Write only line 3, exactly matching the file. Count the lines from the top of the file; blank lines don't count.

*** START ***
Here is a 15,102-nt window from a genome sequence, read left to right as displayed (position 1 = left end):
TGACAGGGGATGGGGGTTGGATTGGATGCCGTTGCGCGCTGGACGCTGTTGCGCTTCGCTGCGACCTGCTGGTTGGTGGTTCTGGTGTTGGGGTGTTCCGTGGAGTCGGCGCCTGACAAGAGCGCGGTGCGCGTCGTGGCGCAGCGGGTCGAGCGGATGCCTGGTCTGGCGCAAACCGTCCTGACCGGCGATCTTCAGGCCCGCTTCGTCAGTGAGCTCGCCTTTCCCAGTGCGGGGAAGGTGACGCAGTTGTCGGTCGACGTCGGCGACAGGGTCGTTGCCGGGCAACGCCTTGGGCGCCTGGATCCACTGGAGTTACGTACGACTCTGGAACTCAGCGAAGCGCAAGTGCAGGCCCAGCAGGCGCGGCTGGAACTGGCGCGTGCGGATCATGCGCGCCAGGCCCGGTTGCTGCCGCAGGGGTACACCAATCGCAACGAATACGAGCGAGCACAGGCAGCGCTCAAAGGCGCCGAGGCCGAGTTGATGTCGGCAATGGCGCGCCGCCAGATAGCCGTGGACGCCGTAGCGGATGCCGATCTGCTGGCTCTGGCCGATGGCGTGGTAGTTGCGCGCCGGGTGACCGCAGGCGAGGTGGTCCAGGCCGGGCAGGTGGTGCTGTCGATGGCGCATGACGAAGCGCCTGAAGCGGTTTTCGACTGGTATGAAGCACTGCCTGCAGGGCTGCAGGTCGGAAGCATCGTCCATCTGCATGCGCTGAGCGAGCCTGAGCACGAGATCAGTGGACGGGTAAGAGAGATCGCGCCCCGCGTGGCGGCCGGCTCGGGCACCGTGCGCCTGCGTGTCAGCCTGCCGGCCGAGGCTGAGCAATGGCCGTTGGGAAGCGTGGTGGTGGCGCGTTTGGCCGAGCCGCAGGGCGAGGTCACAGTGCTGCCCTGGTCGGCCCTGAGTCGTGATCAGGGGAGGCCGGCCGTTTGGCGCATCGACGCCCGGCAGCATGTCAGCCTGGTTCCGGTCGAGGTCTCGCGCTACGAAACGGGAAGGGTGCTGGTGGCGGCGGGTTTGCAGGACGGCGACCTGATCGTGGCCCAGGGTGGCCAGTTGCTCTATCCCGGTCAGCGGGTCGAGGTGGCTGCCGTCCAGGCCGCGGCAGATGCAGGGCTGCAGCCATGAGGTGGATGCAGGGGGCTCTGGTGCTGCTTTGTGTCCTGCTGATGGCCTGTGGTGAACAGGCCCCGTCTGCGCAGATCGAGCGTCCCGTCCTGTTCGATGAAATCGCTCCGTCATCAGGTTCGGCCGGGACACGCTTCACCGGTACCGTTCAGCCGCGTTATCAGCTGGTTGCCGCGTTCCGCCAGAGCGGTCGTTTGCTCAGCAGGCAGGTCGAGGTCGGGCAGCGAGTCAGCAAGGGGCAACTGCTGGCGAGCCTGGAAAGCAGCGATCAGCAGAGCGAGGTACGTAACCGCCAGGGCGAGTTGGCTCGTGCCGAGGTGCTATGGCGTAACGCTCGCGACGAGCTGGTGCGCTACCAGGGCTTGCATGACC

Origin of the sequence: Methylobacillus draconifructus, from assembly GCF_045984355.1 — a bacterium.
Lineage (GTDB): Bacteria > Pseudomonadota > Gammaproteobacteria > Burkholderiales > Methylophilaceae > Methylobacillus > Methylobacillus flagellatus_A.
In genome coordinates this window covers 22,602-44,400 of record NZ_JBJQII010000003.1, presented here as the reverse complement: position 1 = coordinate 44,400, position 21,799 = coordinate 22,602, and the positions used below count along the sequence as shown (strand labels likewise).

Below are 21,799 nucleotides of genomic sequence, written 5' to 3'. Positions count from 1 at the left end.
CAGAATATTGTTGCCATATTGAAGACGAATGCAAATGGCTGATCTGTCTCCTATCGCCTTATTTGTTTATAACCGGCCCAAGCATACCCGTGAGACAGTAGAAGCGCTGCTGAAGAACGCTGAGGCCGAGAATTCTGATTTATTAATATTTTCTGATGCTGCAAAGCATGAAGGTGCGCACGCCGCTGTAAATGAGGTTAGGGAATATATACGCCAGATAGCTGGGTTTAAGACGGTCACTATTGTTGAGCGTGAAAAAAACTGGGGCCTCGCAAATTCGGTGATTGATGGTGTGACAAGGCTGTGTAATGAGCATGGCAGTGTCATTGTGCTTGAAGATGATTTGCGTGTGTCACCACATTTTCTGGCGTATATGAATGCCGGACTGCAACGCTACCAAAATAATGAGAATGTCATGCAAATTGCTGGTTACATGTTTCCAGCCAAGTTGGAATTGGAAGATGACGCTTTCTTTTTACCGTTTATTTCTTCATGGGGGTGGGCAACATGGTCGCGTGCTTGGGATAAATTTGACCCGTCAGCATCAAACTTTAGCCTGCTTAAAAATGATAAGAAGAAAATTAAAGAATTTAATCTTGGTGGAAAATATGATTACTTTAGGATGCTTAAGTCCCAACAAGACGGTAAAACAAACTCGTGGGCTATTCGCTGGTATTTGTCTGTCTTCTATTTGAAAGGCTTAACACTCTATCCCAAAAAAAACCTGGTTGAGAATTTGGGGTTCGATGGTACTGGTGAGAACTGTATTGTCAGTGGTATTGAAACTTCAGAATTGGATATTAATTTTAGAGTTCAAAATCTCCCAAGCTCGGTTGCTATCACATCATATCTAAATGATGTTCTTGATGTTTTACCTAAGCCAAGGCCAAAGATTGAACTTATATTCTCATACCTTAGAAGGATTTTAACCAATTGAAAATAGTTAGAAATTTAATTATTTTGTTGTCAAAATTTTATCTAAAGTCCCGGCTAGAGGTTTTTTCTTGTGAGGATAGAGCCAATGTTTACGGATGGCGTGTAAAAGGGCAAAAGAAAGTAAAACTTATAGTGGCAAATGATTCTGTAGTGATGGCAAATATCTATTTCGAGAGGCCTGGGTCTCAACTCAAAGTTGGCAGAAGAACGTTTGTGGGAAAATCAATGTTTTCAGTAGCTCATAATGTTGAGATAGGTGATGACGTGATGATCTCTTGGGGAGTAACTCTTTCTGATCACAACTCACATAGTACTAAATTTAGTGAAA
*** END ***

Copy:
Origin of the sequence: Methylobacillus draconifructus, from assembly GCF_045984355.1 — a bacterium.